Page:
Figure 1:
Bone marrow biopsy showing changes in myelofibrosis (40 × magnification).
Figure 2:
A glomerulus showing proliferative changes with partial cellular crescent under light microscopy (hematoxylin and eosin stain, ×40).
Figure 3:
Electron microscopy showing focal effacement of foot process and few mesangial and subendothelial deposits (magnification: 2000×).
Figure 4:
Electron microscopy showing tubuloreticular inclusions in endothelial cells (magnification: 5300×).

We started with pulse methylprednisolone for 3 days followed by oral prednisolone 1 mg/kg per day and intravenous (IV) cyclophosphamide every 15th day. He improved in terms of symptoms; also, his serum creatinine came down to 1.5 mg/dl after four doses of cyclophosphamide. Oral prednisolone was tapered to 10 mg/day in 8 weeks.

Discussion

Myeloproliferative disorder is a clonal hematopoietic stem cell disorder with proliferation of one or more myeloid lineages.7 Primary myelofibrosis, a type of myeloproliferative disorder, is characterized by predominant proliferation of megakaryocytes and granulocytes in bone marrow, eventually leading to fibrosis.8 Major complications of primary myelofibrosis are hemorrhage, thrombosis, and transformation into acute myeloid leukemia.9 Renal involvement in primary myelofibrosis is generally secondary to hyperuricemia and renal vein thrombosis, with rare involvement of the glomerular compartment with mesangial proliferation, which is usually pauci-immune on IF. According to the study by Said et al.,5 patients with primary myelofibrosis have a higher risk of developing myeloproliferative disorder-related glomerulopathy. In this case, there was myelofibrosis of long duration and renal dysfunction with nephrotic range proteinuria and normal serum complement level. Biopsy showed a partial cellular crescent in one glomerulus, with other glomeruli showing sclerosis, mesangial proliferation, and negative IF, with presence of focal foot process effacement in electron microscopy, but there were no signs of chronic TMA such as glomerular double contouring, arterial thrombosis, intracapillary fibrin thrombi, or any subendothelial electrolucent fluffy material, and the interstitium showed mixed inflammatory cell infiltration. Also, any megakaryocyte or immature myeloid cell was not present in capillaries. This patient also presented late in the course of myelofibrosis, which is consistent with other reports in the literature.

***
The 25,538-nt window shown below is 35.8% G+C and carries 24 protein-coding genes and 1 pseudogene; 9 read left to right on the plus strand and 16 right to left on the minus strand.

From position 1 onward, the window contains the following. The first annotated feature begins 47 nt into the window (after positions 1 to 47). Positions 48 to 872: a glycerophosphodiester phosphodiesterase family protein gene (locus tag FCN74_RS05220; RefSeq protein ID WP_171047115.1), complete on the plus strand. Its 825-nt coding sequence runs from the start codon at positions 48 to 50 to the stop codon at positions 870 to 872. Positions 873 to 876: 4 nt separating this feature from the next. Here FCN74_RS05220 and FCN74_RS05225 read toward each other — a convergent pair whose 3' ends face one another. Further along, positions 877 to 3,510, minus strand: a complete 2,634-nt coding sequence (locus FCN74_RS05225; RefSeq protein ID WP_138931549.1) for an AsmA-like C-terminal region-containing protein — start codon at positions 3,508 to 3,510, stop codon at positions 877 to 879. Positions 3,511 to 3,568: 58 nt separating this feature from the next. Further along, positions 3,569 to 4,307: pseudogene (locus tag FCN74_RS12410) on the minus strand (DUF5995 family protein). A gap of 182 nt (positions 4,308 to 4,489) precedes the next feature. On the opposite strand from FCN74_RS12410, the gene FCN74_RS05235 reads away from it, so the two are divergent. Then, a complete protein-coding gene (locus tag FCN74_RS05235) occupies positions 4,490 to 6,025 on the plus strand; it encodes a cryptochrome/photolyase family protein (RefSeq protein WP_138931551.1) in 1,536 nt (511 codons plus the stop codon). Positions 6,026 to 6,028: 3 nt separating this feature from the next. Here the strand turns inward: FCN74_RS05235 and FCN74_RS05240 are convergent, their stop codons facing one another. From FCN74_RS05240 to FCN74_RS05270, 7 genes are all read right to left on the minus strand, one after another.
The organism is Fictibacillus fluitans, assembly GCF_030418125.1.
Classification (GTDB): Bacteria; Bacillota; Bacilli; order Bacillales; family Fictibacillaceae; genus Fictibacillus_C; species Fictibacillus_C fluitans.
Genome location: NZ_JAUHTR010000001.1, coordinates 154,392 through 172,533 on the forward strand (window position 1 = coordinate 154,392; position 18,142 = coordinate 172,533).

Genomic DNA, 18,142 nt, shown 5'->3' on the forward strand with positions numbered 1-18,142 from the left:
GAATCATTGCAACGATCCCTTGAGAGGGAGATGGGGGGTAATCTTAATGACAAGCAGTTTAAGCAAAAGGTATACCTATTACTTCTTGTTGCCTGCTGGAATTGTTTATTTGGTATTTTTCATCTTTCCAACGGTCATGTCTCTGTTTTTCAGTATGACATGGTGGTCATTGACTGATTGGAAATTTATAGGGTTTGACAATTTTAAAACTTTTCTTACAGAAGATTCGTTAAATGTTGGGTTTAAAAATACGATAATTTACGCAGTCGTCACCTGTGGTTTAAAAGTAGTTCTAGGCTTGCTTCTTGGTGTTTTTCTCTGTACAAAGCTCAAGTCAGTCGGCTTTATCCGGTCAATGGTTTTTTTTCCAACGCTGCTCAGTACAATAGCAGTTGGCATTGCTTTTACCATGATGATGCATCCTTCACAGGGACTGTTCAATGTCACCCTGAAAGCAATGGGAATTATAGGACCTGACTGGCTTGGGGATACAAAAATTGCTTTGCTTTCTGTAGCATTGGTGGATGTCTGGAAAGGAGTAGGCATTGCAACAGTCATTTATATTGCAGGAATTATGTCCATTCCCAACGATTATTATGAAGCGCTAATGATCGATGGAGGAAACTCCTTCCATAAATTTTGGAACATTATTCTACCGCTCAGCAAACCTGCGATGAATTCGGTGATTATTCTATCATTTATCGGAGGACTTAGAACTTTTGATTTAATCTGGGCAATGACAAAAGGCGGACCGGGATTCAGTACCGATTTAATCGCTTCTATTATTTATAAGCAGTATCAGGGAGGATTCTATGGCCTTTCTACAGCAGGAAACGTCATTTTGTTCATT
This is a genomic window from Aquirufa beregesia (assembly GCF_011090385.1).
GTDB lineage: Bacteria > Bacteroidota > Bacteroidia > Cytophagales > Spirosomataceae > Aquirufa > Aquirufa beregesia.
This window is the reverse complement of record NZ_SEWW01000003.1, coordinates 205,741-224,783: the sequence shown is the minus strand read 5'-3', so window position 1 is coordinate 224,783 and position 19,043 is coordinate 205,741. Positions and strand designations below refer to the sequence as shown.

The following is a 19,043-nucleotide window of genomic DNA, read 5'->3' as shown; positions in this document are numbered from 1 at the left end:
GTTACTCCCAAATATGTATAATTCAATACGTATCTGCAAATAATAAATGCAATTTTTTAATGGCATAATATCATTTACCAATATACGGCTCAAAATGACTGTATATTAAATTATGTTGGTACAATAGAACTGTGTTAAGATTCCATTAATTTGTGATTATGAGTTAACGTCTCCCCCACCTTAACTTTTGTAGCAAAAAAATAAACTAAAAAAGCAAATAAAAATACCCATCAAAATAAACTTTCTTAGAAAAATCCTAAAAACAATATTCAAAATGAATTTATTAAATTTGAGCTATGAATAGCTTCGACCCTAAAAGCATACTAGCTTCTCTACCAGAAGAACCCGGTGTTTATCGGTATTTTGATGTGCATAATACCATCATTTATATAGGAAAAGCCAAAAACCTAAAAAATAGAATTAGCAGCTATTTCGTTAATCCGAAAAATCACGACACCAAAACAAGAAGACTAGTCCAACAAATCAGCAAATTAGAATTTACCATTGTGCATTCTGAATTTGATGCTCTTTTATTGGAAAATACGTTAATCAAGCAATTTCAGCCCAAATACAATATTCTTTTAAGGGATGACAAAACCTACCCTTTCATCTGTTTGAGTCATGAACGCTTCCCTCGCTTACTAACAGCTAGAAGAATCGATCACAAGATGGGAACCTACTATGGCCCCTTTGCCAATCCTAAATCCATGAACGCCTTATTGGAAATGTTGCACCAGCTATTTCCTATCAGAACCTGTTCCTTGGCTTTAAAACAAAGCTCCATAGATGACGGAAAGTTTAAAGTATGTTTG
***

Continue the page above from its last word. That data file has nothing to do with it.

The molecular pathogenesis of these findings on biopsy has not been elucidated. It has been postulated that high levels of platelet-derived growth factor (PDGF) and transforming growth factor (TGF)-β derived from megakaryocytes are associated with primary myelofibrosis and are responsible for its progression to fibrosis.10,11 Studies have shown that PDGF and TGF-β stimulate mesangial cell proliferation, mesangial matrix synthesis, apoptosis of podocytes, and secretion of fibronectin and collagen from mesangial cells.12,13

Previously, a case of profibrotic myelofibrosis with crescentic glomerulonephritis and immune complex deposition has been described,14 but pauci-immune mesangioproliferative glomerulonephritis with crescent in myelofibrosis is atypical and should alert one to the presence of an alternate pathology which may respond to immunosuppressant.

Conclusion

Myeloproliferative disorders can present with renal involvement in various ways including myeloproliferative disorder-related glomerulopathy. It occurs late in the course of disease and may be related to some unknown pathogenetic mechanism. The common histologic features include mesangial expansion and sclerosis, features of chronic thrombotic microangiopathy, absence of immune deposits, and poor response to steroid therapy. This case suggests that other pathologies such as pauci-immune focal necrotizing glomerulonephritis may be superimposed on the histologic findings of myeloproliferative disorder-related glomerulopathy and may be more amenable to treatment with immunosuppression.

Declaration of patient consent

The authors certify that they have obtained all appropriate patient consent forms. In the form, the patient(s) has/have given his/her/their consent for his/her/their images and other clinical information to be reported in the journal. The patients understand that their names and initials will not be published and due efforts will be made to conceal their identity, but anonymity cannot be guaranteed.

Conflicts of interest

There are no conflicts of interest.

Financial support and sponsorship

Nil.